OTTAWA—Some aspiring candidates for the Green Party leadership say they would welcome Elizabeth May into the race, even if they don’t think the party should turn to a past leader to move forward from its recent period of bitter infighting.
Najib Jutt, a political strategist from Alberta, said Friday he intends to apply as a leadership candidate even after the Star reported May — a familiar face in federal politics who led the Greens from 2006 to 2019 — is preparing to enter the race for her old job.
“It raises the bar of the race itself,” Jutt said. “I was concerned about making sure that there were some credible folks running.”
Chad Walcott, a Green from Quebec who is also planning to apply as a candidate, said May’s potential candidacy adds excitement to the race, but does little to change his strategy of running as a co-leader with Anna Keenan, a former Green candidate from Prince Edward Island.
“We’re looking forward to engaging with Elizabeth,” he said. “(She is) a formidable opponent — and if and when we win, it’ll make our leadership that much more legitimate in the eyes of the Canadian public and in the eyes of our members.”
Green sources told the Star this week that May is preparing to apply as a candidate in the race. One source said May intends to run as a co-leader with Jonathan Pedneault, a former human rights worker from Quebec who also intends to enter the race.
Both of them have declined to comment on their plans over the past two days, with May stating the party’s leadership rules prevent her from discussing any potential candidate until all approved contenders are revealed on Aug. 31.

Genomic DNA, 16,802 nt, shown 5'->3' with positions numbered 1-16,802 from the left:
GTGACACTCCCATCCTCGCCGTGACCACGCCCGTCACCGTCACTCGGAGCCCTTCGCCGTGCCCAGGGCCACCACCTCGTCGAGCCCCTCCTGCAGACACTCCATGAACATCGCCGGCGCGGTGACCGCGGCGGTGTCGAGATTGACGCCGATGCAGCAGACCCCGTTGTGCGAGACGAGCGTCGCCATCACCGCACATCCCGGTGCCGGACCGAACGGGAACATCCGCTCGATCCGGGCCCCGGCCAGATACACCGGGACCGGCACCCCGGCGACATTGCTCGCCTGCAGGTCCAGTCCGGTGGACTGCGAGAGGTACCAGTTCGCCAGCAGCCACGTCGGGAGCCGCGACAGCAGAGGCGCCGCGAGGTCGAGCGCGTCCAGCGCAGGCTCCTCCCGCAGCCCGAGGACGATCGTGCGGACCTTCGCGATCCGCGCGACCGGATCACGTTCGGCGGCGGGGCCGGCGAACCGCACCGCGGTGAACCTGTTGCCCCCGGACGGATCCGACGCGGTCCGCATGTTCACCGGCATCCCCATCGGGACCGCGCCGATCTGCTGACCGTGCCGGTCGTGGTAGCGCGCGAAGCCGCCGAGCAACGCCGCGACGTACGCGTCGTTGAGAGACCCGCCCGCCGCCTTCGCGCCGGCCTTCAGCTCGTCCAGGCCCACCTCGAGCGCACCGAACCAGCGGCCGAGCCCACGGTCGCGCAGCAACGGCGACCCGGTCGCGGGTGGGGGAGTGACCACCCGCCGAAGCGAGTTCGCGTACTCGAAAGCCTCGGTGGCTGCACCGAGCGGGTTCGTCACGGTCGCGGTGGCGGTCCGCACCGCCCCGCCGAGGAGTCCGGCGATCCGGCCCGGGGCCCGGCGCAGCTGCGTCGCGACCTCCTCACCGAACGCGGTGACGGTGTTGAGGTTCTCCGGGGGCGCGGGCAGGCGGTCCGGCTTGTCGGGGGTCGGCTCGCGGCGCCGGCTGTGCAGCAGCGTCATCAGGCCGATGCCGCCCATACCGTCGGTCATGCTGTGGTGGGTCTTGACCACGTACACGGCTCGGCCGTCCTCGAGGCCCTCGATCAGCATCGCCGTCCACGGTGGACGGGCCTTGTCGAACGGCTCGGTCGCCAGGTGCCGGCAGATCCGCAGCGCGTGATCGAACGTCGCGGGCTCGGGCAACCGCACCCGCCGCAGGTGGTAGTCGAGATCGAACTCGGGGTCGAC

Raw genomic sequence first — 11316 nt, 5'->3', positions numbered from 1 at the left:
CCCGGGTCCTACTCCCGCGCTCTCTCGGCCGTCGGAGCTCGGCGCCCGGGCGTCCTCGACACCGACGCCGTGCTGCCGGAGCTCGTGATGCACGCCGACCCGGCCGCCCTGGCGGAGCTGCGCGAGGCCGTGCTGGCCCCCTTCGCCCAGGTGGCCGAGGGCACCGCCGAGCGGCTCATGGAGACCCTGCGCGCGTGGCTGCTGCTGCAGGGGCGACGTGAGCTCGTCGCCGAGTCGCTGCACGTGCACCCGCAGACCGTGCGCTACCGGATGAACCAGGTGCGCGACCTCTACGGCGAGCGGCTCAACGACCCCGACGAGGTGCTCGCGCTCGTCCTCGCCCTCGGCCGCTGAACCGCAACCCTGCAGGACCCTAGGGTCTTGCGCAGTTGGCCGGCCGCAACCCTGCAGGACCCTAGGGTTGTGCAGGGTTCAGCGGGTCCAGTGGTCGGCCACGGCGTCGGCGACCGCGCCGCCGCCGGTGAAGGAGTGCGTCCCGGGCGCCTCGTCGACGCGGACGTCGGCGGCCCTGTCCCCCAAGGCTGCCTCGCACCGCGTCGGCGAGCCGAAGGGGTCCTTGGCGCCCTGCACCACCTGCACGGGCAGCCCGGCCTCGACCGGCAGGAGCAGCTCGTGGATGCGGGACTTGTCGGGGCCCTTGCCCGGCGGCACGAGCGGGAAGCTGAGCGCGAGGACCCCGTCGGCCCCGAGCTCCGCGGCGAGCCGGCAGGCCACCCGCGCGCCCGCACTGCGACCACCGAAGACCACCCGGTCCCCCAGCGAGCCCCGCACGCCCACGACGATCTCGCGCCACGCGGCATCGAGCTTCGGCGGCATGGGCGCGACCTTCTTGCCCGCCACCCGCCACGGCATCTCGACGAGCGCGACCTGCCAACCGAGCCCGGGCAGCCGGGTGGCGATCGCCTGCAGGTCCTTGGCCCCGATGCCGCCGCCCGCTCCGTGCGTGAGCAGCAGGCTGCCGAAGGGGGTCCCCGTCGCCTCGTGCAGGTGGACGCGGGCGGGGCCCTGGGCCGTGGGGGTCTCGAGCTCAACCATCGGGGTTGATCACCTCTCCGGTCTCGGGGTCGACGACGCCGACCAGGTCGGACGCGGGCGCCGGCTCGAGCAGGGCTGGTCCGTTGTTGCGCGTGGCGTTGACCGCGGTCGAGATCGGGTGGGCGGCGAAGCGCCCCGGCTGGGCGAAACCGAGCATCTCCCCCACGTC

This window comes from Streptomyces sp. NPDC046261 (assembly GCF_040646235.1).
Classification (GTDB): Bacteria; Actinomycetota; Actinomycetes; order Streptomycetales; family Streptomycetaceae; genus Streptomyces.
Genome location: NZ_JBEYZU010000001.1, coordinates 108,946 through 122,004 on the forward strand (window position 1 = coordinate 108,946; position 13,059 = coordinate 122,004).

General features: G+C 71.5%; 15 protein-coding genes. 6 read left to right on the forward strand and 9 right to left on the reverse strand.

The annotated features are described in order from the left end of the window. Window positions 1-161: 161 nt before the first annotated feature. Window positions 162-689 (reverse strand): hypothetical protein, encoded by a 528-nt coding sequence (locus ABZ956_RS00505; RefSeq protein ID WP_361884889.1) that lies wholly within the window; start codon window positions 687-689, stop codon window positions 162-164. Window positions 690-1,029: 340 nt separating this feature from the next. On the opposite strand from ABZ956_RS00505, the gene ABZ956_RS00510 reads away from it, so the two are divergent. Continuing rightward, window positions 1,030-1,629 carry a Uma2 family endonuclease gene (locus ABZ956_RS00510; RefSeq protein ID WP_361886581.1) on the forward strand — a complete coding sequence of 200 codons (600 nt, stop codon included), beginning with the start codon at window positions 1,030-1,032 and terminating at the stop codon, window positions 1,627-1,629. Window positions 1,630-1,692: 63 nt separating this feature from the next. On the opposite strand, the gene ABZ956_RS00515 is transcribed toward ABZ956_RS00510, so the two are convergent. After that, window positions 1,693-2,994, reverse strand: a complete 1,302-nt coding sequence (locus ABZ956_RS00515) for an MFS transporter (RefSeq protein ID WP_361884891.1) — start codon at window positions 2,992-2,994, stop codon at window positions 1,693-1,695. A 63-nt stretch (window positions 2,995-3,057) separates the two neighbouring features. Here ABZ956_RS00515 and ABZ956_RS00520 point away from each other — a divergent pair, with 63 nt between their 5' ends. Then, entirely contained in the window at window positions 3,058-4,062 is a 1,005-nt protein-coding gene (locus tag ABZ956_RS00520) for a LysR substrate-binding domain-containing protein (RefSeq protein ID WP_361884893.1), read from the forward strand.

Others who intend to apply have publicly confirmed their intentions. That includes Jutt, who questioned whether May could win as a “polarizing” figure. He predicted her candidacy could drive votes toward a candidate promising a new path.
“I don’t see any new votes for her,” said Jutt, who advised then-Green leader Annamie Paul during the 2021 federal election.
Paul resigned last fall, describing her yearlong leadership tenure as the worst experience of her life. She and her supporters alleged Paul was unfairly undermined by officials inside the party, while Paul’s detractors accused her of poor leadership and communication skills that helped drive one of three Green MPs to the Liberals. The infighting also saw Paul accuse top officials of racism and sexism, as they tried to stage a confidence vote in her leadership last summer.
“I’ve seen a resurgence since (Thursday) in terms of people coming on my campaign because they do believe that a fresh voice and a fresh perspective is required,” Jutt said. “If anything, people are going to look to consolidate votes behind an alternative.”
Walcott echoed that sentiment, stating he and Keenan aim to revitalize the party grassroots by empowering local riding associations and bringing new faces into the party after the turmoil during Paul’s leadership.
“Elizabeth May had 13 years at the head of the party,” Walcott said. “I think the state of the party calls for renewed leadership.”